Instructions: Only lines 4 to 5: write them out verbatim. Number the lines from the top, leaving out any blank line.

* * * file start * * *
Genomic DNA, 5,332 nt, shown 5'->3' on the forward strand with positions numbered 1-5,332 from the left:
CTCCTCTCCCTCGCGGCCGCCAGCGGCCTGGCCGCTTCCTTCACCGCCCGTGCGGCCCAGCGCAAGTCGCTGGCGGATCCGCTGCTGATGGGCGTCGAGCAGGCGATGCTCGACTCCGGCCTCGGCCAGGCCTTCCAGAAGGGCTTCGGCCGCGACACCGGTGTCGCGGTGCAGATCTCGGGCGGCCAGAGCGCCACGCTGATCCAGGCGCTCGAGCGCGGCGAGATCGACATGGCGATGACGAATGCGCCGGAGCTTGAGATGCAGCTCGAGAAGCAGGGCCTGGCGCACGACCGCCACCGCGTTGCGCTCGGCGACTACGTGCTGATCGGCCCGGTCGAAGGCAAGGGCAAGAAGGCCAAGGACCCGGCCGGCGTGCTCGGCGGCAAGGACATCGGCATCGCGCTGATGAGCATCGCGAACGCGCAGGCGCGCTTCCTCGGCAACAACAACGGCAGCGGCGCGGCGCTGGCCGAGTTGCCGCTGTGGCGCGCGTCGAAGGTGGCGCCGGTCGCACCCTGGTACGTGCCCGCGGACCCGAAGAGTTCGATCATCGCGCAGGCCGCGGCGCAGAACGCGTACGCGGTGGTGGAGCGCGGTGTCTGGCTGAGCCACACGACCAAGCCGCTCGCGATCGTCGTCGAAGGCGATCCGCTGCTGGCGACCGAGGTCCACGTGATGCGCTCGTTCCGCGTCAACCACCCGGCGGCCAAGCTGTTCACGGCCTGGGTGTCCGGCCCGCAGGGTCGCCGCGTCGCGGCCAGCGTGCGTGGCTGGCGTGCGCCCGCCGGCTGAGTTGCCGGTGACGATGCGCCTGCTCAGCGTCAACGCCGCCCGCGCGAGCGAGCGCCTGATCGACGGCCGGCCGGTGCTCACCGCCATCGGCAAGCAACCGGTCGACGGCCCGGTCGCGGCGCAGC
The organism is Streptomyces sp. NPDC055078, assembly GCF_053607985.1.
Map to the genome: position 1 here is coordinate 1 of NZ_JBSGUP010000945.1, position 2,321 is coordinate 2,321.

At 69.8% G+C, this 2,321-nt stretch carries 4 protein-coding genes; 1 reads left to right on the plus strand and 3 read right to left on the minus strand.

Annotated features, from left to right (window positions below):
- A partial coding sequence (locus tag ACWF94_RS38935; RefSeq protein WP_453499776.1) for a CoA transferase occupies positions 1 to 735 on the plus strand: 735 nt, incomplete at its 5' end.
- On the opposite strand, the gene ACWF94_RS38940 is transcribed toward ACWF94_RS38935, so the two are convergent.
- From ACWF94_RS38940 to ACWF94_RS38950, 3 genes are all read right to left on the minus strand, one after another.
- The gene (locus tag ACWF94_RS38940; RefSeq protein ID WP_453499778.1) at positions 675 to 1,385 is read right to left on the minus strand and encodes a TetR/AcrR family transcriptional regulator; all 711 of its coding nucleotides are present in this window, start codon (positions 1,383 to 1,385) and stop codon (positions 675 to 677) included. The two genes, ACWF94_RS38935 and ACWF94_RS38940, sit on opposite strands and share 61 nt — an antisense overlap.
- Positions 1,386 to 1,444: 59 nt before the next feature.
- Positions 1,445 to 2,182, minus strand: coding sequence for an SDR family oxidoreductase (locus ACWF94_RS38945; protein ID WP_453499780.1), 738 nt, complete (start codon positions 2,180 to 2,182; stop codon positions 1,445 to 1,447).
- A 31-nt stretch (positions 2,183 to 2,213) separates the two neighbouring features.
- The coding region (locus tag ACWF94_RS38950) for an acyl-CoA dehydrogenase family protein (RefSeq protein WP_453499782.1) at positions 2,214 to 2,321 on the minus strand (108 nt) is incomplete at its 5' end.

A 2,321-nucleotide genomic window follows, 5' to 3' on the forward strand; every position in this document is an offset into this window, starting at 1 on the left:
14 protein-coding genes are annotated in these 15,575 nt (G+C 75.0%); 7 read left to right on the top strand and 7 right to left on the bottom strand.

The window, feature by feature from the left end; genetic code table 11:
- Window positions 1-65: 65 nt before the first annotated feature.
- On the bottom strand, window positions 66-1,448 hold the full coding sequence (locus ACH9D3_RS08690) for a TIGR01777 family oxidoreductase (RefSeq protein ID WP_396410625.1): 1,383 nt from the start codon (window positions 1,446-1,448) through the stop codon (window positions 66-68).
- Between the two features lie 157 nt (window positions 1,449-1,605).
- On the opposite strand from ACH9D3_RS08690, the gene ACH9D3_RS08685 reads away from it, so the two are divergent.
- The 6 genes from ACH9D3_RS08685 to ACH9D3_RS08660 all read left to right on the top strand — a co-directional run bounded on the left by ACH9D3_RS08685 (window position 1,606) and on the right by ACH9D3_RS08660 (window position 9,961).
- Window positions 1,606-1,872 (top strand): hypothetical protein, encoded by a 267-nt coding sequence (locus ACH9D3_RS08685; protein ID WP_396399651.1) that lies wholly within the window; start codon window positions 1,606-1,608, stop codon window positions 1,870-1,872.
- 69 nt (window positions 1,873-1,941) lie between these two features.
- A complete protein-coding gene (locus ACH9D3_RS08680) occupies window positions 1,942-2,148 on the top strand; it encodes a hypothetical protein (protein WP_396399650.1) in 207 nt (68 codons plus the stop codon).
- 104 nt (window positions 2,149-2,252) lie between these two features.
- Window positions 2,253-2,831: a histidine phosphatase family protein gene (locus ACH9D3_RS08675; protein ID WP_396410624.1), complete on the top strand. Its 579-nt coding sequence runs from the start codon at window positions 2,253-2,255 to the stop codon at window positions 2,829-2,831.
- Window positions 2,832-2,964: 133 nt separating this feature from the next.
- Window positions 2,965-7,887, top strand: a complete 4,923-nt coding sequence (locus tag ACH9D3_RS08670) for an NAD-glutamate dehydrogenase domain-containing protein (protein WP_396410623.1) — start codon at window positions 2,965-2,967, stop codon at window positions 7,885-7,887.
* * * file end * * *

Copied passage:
Map to the genome: position 1 here is coordinate 1 of NZ_JBSGUP010000945.1, position 2,321 is coordinate 2,321.

At 69.8% G+C, this 2,321-nt stretch carries 4 protein-coding genes; 1 reads left to right on the plus strand and 3 read right to left on the minus strand.